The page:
I’ll add that I’d absolutely love to work with government agencies on text analysis and semantic challenges, but as an independent, I can’t afford to work the procurement bureaucracy. It’s a shame.

TomHCA: Yes, working with procurement suck, especially academic and government. How about other industries? Pharma or Finance for instance. I know Finance industry were quiet early adopters. Can you speak at all to how effective predictive models using text analytics have been in predicting stock price fr instance?

Seth Grimes: Yup, pharma. My buddy Breck Baldwin of Alias-I thinks it’ll be just a few years before a Nobel Prize award for physiology or medicine will have involved the use of text analytics — mining scientific and clinical literature — for drug discovery or related goals.

The modeling problem in finance is trickier. People have been looking for “systems” for a long time. It’s not irrelevant that the early development of statistics was linked to gambling or that “Monte Carlo” methods, named for a casino locale, are a key simulation technique. Gambling and finance are kissing cousins.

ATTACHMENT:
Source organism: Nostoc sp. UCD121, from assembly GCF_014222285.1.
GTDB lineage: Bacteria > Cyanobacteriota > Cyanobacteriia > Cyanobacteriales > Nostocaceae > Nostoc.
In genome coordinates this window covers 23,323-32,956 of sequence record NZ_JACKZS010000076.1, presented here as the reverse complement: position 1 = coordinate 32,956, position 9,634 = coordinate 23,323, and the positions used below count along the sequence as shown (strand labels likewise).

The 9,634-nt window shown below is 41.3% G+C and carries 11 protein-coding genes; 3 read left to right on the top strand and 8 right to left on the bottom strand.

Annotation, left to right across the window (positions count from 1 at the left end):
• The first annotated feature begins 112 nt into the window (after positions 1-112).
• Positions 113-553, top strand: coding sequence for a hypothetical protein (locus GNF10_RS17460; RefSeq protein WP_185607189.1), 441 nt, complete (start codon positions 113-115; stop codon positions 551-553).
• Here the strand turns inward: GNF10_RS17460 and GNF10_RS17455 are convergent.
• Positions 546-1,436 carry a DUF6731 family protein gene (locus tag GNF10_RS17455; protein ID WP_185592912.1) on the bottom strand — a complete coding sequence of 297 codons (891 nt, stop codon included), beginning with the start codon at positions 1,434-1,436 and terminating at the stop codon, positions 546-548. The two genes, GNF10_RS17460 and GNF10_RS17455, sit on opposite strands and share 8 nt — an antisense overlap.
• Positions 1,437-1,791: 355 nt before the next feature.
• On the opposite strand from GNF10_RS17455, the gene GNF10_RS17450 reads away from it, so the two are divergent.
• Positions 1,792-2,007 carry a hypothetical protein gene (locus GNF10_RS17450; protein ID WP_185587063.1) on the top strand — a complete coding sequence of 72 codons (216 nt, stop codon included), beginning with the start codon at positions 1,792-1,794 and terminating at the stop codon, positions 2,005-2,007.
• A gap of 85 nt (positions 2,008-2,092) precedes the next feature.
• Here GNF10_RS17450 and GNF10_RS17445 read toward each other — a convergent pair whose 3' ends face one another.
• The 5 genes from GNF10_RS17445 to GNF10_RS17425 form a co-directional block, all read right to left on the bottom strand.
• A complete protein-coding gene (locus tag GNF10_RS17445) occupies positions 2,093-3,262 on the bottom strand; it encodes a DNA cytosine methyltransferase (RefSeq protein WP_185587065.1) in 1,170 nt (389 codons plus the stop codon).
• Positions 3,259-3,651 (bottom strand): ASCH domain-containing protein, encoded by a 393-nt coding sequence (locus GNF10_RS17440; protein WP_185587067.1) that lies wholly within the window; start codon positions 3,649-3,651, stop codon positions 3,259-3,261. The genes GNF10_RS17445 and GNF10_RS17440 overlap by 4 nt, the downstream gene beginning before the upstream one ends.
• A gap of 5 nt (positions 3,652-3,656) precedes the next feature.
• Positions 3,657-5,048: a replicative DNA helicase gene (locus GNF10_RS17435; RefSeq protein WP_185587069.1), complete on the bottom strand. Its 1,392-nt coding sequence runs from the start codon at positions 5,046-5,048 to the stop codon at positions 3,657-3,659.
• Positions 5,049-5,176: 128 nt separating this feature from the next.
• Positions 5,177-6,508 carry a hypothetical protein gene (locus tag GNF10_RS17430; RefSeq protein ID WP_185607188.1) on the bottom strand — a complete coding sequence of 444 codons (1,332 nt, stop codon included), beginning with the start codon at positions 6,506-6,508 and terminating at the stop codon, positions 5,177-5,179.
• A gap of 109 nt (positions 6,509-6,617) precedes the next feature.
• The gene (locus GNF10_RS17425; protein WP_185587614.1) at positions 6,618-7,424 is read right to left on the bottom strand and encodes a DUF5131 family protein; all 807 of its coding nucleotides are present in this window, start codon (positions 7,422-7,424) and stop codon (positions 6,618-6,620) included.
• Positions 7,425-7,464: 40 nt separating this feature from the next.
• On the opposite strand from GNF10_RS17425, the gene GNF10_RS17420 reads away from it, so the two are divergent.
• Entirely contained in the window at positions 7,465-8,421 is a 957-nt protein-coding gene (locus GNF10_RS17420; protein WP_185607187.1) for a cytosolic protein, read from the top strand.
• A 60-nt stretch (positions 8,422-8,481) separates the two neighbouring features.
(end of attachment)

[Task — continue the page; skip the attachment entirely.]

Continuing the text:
Now we understand that news can move markets and the possibility, via text analytics, to automate the extraction of information from news that can be incorporated into models. The trick is extracting the right signals, quickly, and linking it to all the rest of the market data that’s out there in ways that can reliably inform trading strategies.